Signs, Signs, Not Everywhere a Sign
Some of our Carolina blue buses are red. Wells Fargo is paying to wrap some of our buses in red to showcase its renaming of Wachovia. The town of Chapel Hill has sold the advertising space and is hoping to sell a lot more.
Whether or not it dismays you to see these giant moving billboards roll through town, we can’t ignore that the town needs revenue and this is potentially a big (pun intended) source. I’m all for the town of Chapel Hill finding new sources of revenue.
Here’s where I get stuck: don’t businesses have a right to increase revenue through advertising? When defending the bus ads, several council members have alluded to the revenue boost. Well, then, if businesses were allowed giant signs, they may pull in more customers which would translate to additional tax revenue for the town. Much needed, right?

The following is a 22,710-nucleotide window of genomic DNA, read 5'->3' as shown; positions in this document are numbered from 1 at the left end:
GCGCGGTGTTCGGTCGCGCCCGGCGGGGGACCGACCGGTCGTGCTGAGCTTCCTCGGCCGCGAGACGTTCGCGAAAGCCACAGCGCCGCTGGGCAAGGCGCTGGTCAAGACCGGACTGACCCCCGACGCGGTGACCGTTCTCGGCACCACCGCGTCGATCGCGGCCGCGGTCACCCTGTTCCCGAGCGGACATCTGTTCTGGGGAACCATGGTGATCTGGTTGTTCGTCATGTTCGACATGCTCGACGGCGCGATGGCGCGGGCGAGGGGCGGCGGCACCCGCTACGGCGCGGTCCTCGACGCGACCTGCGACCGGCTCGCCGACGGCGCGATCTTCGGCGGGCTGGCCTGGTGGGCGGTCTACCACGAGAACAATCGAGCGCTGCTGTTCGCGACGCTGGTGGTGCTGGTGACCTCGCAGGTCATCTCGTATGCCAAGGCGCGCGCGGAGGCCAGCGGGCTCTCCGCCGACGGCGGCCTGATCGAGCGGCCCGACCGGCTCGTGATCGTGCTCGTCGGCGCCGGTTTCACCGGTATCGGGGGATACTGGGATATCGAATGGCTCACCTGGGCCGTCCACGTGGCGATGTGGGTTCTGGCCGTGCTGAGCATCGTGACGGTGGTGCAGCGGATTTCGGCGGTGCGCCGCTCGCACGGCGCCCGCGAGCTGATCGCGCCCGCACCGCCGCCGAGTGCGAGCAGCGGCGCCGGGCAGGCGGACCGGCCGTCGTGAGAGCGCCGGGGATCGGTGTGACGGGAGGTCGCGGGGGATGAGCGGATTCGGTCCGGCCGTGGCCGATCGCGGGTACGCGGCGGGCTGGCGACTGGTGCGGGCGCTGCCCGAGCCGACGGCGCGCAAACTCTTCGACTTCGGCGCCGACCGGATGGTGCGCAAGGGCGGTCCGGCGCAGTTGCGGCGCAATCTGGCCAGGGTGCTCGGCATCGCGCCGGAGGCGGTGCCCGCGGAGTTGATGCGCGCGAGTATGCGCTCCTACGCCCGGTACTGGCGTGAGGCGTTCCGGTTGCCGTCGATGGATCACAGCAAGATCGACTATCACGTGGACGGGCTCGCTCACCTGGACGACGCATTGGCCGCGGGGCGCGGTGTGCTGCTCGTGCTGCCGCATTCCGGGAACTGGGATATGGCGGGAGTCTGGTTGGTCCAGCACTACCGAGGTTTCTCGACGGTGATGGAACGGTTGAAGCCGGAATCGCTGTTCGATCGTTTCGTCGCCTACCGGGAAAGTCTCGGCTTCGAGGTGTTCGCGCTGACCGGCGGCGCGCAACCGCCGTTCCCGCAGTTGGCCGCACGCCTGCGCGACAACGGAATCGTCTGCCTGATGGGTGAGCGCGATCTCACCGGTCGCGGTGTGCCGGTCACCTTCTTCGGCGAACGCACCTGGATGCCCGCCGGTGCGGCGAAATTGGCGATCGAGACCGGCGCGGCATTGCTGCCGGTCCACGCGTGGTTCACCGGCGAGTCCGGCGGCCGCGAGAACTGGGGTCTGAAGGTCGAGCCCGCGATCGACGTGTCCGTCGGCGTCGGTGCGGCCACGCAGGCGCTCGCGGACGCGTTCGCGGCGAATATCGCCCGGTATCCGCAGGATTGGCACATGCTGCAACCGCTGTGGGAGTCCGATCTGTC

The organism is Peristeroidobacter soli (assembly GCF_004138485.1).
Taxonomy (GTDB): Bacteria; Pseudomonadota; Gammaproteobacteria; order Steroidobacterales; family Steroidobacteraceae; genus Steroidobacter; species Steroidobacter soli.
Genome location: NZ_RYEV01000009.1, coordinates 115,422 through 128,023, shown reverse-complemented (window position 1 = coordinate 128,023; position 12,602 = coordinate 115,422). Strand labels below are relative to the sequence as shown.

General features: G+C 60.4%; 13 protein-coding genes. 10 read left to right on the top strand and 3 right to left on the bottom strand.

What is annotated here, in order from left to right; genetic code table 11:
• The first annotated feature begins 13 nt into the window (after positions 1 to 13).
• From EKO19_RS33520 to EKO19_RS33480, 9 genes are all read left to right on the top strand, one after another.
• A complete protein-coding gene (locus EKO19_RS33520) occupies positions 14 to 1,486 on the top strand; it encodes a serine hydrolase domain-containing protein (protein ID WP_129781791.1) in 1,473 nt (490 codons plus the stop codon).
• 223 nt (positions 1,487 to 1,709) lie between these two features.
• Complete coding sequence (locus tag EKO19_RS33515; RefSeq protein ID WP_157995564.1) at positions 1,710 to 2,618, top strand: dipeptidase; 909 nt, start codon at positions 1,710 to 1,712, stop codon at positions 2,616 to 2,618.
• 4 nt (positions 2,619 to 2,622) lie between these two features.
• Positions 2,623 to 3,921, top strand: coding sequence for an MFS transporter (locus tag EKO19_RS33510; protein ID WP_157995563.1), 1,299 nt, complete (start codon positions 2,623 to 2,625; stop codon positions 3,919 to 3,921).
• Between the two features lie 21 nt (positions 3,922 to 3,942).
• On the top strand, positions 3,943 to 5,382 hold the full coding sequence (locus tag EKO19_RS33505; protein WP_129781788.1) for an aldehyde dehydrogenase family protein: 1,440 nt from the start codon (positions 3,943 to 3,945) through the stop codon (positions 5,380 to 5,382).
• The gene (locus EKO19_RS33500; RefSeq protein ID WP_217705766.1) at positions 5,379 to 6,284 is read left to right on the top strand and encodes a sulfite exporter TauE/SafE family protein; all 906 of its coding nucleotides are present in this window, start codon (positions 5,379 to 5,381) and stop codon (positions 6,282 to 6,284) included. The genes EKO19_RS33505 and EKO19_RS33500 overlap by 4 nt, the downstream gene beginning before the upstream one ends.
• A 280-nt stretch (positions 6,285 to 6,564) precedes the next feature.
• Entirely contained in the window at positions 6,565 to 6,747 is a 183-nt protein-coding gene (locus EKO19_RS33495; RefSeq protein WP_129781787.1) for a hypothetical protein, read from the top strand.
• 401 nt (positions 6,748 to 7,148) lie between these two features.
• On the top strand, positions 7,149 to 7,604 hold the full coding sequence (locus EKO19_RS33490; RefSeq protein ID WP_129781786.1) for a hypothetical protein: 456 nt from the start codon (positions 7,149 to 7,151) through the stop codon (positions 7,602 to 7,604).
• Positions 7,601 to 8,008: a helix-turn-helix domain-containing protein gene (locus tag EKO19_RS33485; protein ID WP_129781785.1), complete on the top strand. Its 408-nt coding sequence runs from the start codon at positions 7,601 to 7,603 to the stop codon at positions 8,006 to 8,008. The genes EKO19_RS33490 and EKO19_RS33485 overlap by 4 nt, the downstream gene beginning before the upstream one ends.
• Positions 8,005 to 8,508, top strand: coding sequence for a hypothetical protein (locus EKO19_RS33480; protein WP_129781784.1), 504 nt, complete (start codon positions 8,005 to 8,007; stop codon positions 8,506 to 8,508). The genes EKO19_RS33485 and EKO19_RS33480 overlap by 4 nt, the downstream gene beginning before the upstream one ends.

There are many regulations concerning commercial advertising in Chapel Hill. I did my best to read all of them and I’m fairly sure no business is allowed a sign the size of a bus. I’m also fairly certain they are not allowed to drive around town on a regular schedule.
So, how is it fair and equitable that the town gets to respond to these tough economic times but local businesses are not allowed to increase their visibility in the same way? How are those giant buses driving around town less obtrusive than signs advertising stores?
I’m not advocating commercial signage become a free-for-all but I’m nonplussed at the town’s ability to look past the disparity in what it grants for itself versus its taxpaying business owners. If local businesses believe larger signs would help them find additional revenue, why is it okay for the town to have big signs and not its businesses?
Agree? Disagree? Share your thoughts by commenting below or write to me at Donnabeth@chapelboro.com